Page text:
Daniel Trilling is assistant editor of the New Statesman and the author of "Bloody Nasty People: the Rise of Britain's Far Right" (Verso Books). Follow him on Twitter @trillingual

Members of the EDL in balaclavas as they gather outside a pub in Woolwich in London. Photograph: Getty Images

Daniel Trilling is the Editor of New Humanist magazine. He was formerly an Assistant Editor at the New Statesman.

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Xenophobic graffiti at a London Polish centre is a dark sign of post-Brexit Britain

The centre's chairwoman says an incident of this kind has never happened before, and police are treating it as a hate crime. 

Early on Sunday morning, staff arriving at the Polish Social and Cultural (POSK) centre in west London's leafy Ravenscourt Park were met with a nasty shock: a xenophobic obscenity smeared across the front of the building in bright yellow paint. 

“It was a standard, unpleasant way of saying ‘go away’ – I'll leave that to your interpretation,” Joanna Mludzinska, chairwoman of the centre, says the next morning as news crews buzz around the centre’s foyer. The message was cleaned off as soon as the staff took photo evidence – “we didn’t want people to walk down and be confronted by it” – but the sting of an unprecedented attack on the centre hasn’t abated.

“Nothing like this has ever happened before,” Mludzinska tells me, shaking her head. “Never.”

The news comes as part of a wash of social media posts and police reports of xenophobic and racist attacks since Friday’s referendum result. It’s of course difficult to pin down the motivation for specific acts, but many of these reports feature Brits telling others to “leave” or “get out” – which strongly implies that they are linked to the public's decision on Friday to leave the European Union. 

Hammersmith and Fulham, the voting area where the centre is based, voted by a 40-point margin to remain in the UK, which meant the attack was particularly unexpected. “The police are treating this as a one-off, which we hope it is,” Mludzinska tells me. They are currently investigating the incident as a hate crime.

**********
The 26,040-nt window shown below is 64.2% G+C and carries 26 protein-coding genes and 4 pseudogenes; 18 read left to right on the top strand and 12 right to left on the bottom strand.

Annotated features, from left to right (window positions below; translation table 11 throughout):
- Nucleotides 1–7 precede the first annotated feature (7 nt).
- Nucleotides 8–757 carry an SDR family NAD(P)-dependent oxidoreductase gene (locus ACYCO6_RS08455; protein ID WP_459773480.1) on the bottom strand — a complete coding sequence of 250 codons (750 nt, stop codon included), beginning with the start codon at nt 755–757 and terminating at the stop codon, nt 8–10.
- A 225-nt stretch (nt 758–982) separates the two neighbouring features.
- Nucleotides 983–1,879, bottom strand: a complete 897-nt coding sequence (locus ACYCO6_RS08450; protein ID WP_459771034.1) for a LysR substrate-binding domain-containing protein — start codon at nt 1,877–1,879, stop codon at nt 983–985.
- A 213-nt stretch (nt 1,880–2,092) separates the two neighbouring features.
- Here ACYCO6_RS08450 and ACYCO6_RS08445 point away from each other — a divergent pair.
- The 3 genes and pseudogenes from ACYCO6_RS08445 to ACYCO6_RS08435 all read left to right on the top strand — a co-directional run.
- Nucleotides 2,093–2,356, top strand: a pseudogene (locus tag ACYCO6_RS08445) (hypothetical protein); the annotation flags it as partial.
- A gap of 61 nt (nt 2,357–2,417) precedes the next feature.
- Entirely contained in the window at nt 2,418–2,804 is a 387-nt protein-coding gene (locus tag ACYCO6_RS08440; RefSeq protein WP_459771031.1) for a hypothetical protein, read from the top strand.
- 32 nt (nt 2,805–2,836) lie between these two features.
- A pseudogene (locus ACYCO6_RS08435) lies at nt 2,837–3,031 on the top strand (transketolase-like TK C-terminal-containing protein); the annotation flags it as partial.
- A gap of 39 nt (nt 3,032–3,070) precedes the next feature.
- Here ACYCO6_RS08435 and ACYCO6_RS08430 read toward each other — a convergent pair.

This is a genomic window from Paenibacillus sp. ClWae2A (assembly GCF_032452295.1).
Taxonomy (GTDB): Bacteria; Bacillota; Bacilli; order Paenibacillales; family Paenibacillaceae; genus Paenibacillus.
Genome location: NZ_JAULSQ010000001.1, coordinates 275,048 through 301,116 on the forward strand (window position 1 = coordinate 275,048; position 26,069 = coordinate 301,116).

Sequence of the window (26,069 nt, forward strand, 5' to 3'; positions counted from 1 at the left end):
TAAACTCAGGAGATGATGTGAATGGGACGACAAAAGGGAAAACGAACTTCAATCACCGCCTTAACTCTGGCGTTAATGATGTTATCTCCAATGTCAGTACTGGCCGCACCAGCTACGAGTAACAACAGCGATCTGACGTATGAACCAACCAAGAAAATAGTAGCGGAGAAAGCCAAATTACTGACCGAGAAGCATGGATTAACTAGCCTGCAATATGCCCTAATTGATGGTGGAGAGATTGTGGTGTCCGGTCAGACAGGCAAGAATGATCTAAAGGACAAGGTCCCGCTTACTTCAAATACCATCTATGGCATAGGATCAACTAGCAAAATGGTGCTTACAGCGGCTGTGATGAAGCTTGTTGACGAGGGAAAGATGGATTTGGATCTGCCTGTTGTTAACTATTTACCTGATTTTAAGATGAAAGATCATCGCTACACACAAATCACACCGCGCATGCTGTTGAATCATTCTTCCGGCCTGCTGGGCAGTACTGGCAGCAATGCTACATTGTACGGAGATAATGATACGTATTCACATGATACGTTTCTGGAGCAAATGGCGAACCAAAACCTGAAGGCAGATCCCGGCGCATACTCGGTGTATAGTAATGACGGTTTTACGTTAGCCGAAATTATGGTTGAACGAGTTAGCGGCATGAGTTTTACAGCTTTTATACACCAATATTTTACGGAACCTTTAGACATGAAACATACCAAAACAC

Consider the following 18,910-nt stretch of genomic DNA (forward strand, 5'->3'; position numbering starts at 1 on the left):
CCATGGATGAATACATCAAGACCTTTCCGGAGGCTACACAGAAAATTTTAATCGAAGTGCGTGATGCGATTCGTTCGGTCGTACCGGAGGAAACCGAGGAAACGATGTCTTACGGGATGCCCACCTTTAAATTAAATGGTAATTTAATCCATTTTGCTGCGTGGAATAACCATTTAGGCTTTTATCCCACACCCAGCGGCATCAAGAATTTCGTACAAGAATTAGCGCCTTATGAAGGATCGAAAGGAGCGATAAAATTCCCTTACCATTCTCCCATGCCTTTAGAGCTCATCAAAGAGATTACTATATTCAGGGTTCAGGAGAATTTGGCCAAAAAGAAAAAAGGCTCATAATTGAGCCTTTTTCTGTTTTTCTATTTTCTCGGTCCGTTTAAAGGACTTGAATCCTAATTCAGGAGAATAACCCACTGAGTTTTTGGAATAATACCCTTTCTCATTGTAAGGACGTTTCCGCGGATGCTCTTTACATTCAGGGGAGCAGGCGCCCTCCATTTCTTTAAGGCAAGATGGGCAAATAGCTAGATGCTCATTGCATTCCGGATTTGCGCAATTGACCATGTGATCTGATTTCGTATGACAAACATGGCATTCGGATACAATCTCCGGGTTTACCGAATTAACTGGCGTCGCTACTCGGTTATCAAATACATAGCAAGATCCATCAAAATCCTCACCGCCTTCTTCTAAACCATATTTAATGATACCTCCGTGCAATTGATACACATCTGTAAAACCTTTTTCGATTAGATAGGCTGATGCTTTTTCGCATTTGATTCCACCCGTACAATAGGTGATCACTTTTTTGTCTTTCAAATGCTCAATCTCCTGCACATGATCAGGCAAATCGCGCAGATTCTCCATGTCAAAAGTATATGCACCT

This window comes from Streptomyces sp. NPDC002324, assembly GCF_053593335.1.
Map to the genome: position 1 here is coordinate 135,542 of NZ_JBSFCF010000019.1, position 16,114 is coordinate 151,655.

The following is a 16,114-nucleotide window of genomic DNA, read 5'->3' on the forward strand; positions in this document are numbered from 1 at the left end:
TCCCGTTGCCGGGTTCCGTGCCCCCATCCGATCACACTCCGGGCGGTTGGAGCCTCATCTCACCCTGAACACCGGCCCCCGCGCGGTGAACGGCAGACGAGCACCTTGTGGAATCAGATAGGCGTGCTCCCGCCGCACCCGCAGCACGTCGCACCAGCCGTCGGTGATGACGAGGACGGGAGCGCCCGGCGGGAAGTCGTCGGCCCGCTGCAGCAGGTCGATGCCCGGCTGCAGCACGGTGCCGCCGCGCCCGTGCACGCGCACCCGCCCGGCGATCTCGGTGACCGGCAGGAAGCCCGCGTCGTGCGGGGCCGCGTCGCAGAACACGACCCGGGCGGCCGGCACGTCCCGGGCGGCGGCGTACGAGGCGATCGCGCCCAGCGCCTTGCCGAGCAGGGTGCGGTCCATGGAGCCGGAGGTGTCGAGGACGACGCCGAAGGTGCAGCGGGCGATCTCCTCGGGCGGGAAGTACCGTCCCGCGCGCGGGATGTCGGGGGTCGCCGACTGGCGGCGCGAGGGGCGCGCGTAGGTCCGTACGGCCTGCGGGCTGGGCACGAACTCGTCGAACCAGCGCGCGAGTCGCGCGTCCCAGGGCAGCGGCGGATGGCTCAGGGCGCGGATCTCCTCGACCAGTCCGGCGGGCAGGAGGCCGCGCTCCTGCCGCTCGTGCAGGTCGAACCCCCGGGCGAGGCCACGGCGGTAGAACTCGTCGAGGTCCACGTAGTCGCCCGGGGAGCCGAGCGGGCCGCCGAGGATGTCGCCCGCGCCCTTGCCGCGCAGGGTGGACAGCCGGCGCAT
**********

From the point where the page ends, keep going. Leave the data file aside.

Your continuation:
“But we have anecdotal evidence of more personal things happening outside London. They’ve received messages calling them vermin, scum [in Huntingdon, Cambridgeshire]. It’s very frightening.” As one local Polish woman told the Mirror, there are fears that the referendum has “let an evil genie out of a bottle”. 

For those unsure whether they will even be able to stay in Britain post-referendum, the attacks are particularly distressing, as they imply that the decision to leave was, in part, motivated by hatred of non-British citizens. 

Ironically, it is looking more and more likely that we might preserve free movement within the EU even if we leave it; Brexit campaigners including Boris Johnson are now claiming immigration and anti-European feeling were not a central part of the campaign. For those perpetrating the attacks, though, it's obvious that they were: “Clearly, these kind of people think all the foreigners should go tomorrow, end of,” Mludzinska says.

She believes politicians must make clear quickly that Europeans and other groups are welcome in the UK: “We need reassurance to the EU communities that they’re not going to be thrown out and they are welcome. That’s certainly my message to the Polish community – don’t feel that all English people are against you, it’s not the case.” 

When I note that the attack must have been very depressing, Mludzinska corrects me, gesturing at the vases of flowers dotted around the foyer: “It’s depressing, but also heartening. We’ve received lots and lots of messages and flowers from English people who are not afraid to say I’m sorry, I apologise that people are saying things like that. It’s a very British, very wonderful thing.”

Beyond Hammersmith

Labour MP Jess Phillips has submitted a parliamentary question on how many racist and xenophobic attacks took place this weekend, compared to the weekends preceding the result. Until this is answered, though, we only have anecdotal evidence of the rise of hate crime over the past few days. From social media and police reports, it seems clear that the abuse has been directed at Europeans and other minorities alike. 

Twitter users are sending out reports of incidents like those listed below under the hashtag #PostBrexitRacism:

Facebook users have also collated reports in an album titled Worrying Signs:

Police are currently investigating mutiple hate crime reports. If you see or experience anything like this yourself, you should report it to police (including the British Transport Police, who have a direct text number to report abuse, 61016) or the charity Stop Hate UK.

HOPE not hate, an advocacy group that campaigns against racism in elections, has released a statement on the upsurge of hatred” post-referendum, calling on the government to give reassurance to these communities and on police to bring the full force of the law” to bear against perpetrators.

The group notes that the referendum, cannot be a green light for racism and xenophobic attacks. Such an outpouring of hate is both despicable and wrong.

Barbara Speed is a technology and digital culture writer at the New Statesman and a staff writer at CityMetric.